How To Stand Out From The Crowd
I reviewed hundreds if not thousands of resumes during my 20-year corporate career, and during that time I discovered a simple yet powerful way to stand out from the crowd.
When I was applying for my first job right after college, I included an additional section at the bottom of my resume that was really intended just to fill up space. I titled it “Miscellaneous,” and it contained just two items: first, that I was a licensed bartender; and second, that I was a big fan of The Simpsons.
Almost without fail, every interview I went to started with either “Can you make this drink?” or “Did you see that episode?” And in every interview, I was immediately comfortable because I was talking about what I knew. (Side note: Being a keynote speaker is kind of the same thing; if I’m talking about customer experience I’m extremely comfortable, but if I had to talk about physics I would be extremely uncomfortable.)
But at first, I was worried if not a tad insulted. Why weren’t the interviewers interested in my academic accomplishments or extracurricular leadership activities?
The answer, as it turns out, is that they were trying to figure out if I was a person with whom they wanted to spend every day at work. They wanted to know who I was as a person, not just as a bunch of bullet points on a document.
Today, on the About Dan page of my website, I share 18 random facts about me that have absolutely nothing to do with my speaking ability. For example:
- I have sung the National Anthem with a group at three Major League Baseball stadiums
- I once dressed up as Oscar The Grouch (garbage can and all) for a musical/comedy performance
- My family’s old business, Gingiss Formalwear, appeared in a scene of The Blues Brothers
- I have been the commissioner of a fantasy baseball league for more than 20 years
- And everyone’s favorite: I once delivered a pizza to Michael Jordan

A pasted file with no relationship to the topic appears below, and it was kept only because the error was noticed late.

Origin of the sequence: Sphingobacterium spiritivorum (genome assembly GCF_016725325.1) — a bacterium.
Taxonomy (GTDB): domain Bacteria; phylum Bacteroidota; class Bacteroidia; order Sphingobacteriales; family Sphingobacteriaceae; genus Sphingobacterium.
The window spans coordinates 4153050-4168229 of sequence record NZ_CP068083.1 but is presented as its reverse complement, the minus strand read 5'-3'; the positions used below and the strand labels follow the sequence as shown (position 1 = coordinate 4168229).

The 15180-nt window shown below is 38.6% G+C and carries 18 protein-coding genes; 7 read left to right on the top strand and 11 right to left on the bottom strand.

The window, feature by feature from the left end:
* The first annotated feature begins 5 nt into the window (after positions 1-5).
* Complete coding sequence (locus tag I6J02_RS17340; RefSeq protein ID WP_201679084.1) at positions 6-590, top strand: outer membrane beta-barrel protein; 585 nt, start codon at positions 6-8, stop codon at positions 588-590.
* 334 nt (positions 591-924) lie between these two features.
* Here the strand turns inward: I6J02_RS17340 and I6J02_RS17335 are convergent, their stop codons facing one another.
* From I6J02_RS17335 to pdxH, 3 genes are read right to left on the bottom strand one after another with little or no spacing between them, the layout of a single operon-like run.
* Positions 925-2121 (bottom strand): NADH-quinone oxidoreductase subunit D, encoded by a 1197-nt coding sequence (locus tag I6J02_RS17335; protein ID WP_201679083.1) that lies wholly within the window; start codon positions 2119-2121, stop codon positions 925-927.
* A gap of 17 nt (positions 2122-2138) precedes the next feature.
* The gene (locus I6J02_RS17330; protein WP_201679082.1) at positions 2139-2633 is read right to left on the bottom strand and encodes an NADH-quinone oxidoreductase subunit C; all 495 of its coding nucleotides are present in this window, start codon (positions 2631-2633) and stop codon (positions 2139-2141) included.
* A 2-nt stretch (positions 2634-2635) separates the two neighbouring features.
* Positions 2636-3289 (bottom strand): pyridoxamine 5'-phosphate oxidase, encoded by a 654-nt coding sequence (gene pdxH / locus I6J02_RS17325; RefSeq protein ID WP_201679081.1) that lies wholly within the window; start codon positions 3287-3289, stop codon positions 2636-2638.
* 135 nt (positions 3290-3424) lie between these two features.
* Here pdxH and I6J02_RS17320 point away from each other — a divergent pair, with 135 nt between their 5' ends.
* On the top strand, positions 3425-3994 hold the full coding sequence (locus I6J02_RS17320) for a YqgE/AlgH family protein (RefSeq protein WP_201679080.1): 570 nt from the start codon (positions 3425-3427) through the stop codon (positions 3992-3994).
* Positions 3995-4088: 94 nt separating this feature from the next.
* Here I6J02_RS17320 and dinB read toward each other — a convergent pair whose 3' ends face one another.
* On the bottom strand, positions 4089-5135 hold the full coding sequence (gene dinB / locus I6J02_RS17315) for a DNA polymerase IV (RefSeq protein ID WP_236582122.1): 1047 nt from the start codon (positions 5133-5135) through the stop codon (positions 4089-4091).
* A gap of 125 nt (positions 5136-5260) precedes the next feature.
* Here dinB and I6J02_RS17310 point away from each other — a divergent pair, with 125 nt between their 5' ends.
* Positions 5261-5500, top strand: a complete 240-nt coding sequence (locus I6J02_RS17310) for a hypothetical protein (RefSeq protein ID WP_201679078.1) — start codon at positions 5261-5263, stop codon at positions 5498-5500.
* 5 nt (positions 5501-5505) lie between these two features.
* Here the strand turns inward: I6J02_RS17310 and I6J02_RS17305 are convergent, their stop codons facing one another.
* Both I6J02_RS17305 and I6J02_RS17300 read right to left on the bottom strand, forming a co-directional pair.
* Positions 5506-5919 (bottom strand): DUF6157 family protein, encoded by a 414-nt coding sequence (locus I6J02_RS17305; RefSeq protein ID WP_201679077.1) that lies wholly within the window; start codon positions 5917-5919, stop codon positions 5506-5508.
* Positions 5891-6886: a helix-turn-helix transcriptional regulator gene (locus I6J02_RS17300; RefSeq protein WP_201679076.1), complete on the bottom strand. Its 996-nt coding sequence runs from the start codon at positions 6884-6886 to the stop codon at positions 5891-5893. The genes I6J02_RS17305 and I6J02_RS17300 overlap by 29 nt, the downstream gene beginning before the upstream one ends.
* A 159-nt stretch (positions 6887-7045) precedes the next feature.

In at least half of my kickoff calls with prospects and clients, I get a question about one of the random facts right at the beginning of the call. And it’s fascinating for me to see which one(s) people pick. Some people want to hear about my encounter with Julia Roberts, while some people prefer to hear about my encounter with Mr. T. (And yes, some people still want to know if I can make that drink.)
In any case, the conversation starts off with friendly banter that helps them get to know me better, to determine if they want to spend an entire day with me at an event or conference.
You may be thinking that you don’t have any interesting random facts, but you do. I just reached back into my life experiences and picked out some things that I thought were cool. You have them too. Here are some thought starters:
- What was your first job?
- What kind of pets do you have?
- Where is a cool place that you’ve visited?
- Have you ever met someone famous?
- What is your favorite kind of music?
- Have you overcome any obstacles in your life?
- And if all else fails: Is there anyone in your family who has an interesting story?
The point isn’t to impress people, it’s just to start a conversation. These are like automatic ice breakers, meant to show the human being behind your resume or fancy website.
If you want to stand out from the crowd, as a potential employee, as a salesperson, or as a business owner, figure out what makes you unique and then tell people about it. We do business with people we like, and sharing your personal stories makes you instantly more likable.
What’s your favorite random fact about Y-O-U? Click on one of the “Share this” buttons below and be sure to include your random fact in your post!